In September 2015, Nepal adopted its Seventh Constitution. A three-year moratorium on litigating fundamental rights, which expires this year, provided the government with a valuable opportunity to implement legislation and other structures to protect these rights. In preparation, iProbono, in partnership with Law and Policy Forum for Social Justice (LAPSOJ), Nepal Law Campus (NLC), Nepal Bar Association (NBA), and supported by Role UK and UKAid, conducted a two-day workshop on ‘The Constitution of Nepal: Realising Economic Social and Cultural Rights (ESCR)’ to strengthen the capacity of interested lawyers.
International and national experts gathered in Kathmandu to share their knowledge and experience with 31 participants on Nepal’s new Constitution, the country’s constitutional history and ESCR in the wider context of the United Nations framework. A broader discussion, informed by the Nepal Bar Council’s work on promoting pro bono legal work, included the importance of legal aid and pro bono as well as the pivotal role of lawyers in protecting fundamental rights.
Day 1 began with Mariam Faruqi (iProbono) and Som Nirula (ASD) introducing the objectives of the workshop. Prem Chandra Rai (LAPSOJ) commented that lawyers need to focus more on ESCR. Karna Bahadur Thapa (NLC) pointed out the interdependency of civil and political rights (CPR) and ESCR for litigation purposes and Khamma Bahadur Khati (NBA) spoke about the shifting public discourse from CPR to ESCR. Sushil Pyakurel (ASD) ended the session by highlighting the obligation of the State to implement these rights. While the inaugural panelists lauded the inclusion of numerous ESCR in the fundamental rights provisions of the Constitution, they expressed concern about the challenges of implementation.
In a session on ‘Nepal’s Constitutional Identity', Mara Malagodi (City University Law School, London) shared her expertise on the challenges and opportunities provided by the new Constitution, the history of constitutional litigation in Nepal and strategies and lessons-learned in other cases.
Ali Dayan Hasan (UNDP) placed ESCR in the wider context of international framework, sharing best practice with reference to the International Covenants and procedures of monitoring. He emphasized the indivisibility of ESCR, stating that the inclusion of ESCR in Nepal’s Constitution was exemplary in South Asia.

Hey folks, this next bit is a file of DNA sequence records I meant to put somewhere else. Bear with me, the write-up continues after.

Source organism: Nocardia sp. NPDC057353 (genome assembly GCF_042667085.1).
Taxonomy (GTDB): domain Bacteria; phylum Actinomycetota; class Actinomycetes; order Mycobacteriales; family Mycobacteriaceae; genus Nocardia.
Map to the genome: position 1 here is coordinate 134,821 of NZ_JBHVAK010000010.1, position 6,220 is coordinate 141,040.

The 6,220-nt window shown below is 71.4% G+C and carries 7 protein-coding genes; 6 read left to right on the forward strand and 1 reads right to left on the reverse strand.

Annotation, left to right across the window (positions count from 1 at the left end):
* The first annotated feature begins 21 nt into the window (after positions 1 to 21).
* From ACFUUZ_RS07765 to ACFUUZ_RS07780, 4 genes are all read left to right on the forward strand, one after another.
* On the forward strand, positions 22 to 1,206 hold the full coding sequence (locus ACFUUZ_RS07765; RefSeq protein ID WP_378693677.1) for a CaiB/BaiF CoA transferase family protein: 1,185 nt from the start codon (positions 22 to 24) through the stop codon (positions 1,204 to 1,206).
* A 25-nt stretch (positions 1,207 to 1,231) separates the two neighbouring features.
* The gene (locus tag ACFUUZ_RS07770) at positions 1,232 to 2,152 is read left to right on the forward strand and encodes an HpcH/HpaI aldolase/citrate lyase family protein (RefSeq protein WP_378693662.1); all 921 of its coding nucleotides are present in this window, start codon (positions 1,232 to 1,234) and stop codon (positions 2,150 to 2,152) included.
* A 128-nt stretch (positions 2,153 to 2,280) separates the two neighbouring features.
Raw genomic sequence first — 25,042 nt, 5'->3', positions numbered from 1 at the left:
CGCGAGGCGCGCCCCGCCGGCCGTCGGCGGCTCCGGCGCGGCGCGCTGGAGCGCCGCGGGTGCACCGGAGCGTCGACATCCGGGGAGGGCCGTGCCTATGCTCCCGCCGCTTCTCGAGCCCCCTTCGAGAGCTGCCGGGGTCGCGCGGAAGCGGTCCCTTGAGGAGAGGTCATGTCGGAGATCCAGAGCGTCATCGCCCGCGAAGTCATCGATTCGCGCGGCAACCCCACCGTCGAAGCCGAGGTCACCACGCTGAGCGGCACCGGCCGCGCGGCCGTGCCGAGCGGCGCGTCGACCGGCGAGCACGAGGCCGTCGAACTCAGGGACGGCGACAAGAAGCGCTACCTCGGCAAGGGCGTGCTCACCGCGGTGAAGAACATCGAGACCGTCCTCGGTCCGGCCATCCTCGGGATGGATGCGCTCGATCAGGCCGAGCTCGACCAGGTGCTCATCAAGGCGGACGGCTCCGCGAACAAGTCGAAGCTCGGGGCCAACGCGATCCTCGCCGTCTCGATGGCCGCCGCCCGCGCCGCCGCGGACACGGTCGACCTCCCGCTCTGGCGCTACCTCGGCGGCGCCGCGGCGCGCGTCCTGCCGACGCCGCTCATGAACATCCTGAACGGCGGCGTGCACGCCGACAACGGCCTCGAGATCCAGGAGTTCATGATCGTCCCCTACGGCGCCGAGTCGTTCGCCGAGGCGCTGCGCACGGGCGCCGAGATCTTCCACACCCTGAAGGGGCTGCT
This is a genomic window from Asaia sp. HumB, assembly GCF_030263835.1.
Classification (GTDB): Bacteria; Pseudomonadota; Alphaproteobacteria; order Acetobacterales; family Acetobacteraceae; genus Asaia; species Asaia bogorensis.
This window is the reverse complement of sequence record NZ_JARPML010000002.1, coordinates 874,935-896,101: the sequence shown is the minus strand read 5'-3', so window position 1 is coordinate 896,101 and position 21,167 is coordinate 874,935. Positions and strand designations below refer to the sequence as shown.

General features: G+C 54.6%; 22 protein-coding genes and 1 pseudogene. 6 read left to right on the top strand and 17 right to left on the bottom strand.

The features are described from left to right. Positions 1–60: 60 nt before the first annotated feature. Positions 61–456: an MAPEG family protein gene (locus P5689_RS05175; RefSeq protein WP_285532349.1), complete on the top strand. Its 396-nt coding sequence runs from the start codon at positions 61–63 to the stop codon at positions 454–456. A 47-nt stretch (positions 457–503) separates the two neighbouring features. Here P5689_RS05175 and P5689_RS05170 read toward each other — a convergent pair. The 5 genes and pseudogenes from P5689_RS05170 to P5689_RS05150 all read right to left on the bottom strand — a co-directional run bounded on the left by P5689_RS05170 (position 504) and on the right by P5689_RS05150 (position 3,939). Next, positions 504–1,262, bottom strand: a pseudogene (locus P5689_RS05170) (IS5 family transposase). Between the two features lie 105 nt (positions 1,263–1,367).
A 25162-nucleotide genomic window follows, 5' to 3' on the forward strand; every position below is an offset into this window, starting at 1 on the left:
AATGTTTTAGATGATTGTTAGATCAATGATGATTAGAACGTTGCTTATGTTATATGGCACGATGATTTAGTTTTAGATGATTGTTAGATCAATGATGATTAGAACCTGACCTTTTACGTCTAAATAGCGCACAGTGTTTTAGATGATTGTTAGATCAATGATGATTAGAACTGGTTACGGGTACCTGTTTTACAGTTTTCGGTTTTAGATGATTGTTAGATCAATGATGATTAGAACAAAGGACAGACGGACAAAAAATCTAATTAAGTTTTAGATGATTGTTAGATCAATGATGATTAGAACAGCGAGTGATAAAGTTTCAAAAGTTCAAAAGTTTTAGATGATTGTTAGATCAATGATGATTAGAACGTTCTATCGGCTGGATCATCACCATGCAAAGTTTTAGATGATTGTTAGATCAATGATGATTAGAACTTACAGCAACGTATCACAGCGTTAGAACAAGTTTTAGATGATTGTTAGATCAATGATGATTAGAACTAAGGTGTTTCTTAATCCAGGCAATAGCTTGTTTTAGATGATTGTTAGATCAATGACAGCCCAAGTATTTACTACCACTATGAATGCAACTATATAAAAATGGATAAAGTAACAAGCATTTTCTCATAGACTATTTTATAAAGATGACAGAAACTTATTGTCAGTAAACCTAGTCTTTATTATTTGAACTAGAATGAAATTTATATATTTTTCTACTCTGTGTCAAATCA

Mara Malagodi kick-started Day 2 with prominent legal experts. Former Attorney General of Nepal, Hari Phuyal opened the discussion and highlighted that the legal community needs to understand the difference between litigating CPR and ESCR cases. Sabin Shrestha (FWLD) stated that landmark judgments in CPR cases have laid the foundation to litigate ESCR. He discussed strategies that lawyers should consider including collection of data, identifying respondents and victims and ensuring social accountability of lawyers. Senior constitutional and human rights lawyer, Raju Chapagai wrapped up the session by providing a history of litigation in Nepal from 1990 (when the locus standi of PIL was first recognized) till today; discussing the current scope of litigation.
In sharing experiences from Pakistan, Ali Dayan Hasan presented two case studies raising violations of both CPR and ESCR and strategies for protection of these rights. He highlighted that (a) separating ESCR and CPR cases into two different categories can be strategically redundant due to the interdependent nature of the rights and (b) evidence-gathering is crucial to successful litigation.
Alongside the expert sessions, participants articulated the experience and needs of the Nepali legal community. The group shared that while litigation on CPR in Nepal is substantial, the focus must shift towards ensuring implementation of ESCR, especially in the context of the new Constitution. They appreciated Nepal’s rich history of public interest litigation while emphasizing the need for better advocacy strategies. As one expert said, “justice does not come only from court”. Therefore, strategies were shared on using international bodies and covenants, national reports on the progress of fundamental rights or using landmark judgments to push the State to institute law and policy reform.
While the objective of this workshop was to build the capacity of lawyers in Nepal, it is merely the first step. iProbono, together with LAPSOJ and other partners in Nepal, plans to continue engaging legal service providers in an interactive and on-going feedback session. A Legal Toolkit summarising lessons learned from this workshop is being prepared as a reference tool for litigating ESCR. Future workshops will consider participants’ recommendations to include varied stakeholders including government officials and share cross-regional advocacy strategies.
The day ended with a break out session during which participants brain stormed over a hypothetical case study. They strategized on how to address an ESCR violation and implement a successful judgment. A lively feedback session ended the day and as one of the participants commented, it was a “good day to learn and share about socio-economic rights.”
The article was written by Shohini Banerjee, iProbono’s Program Manager.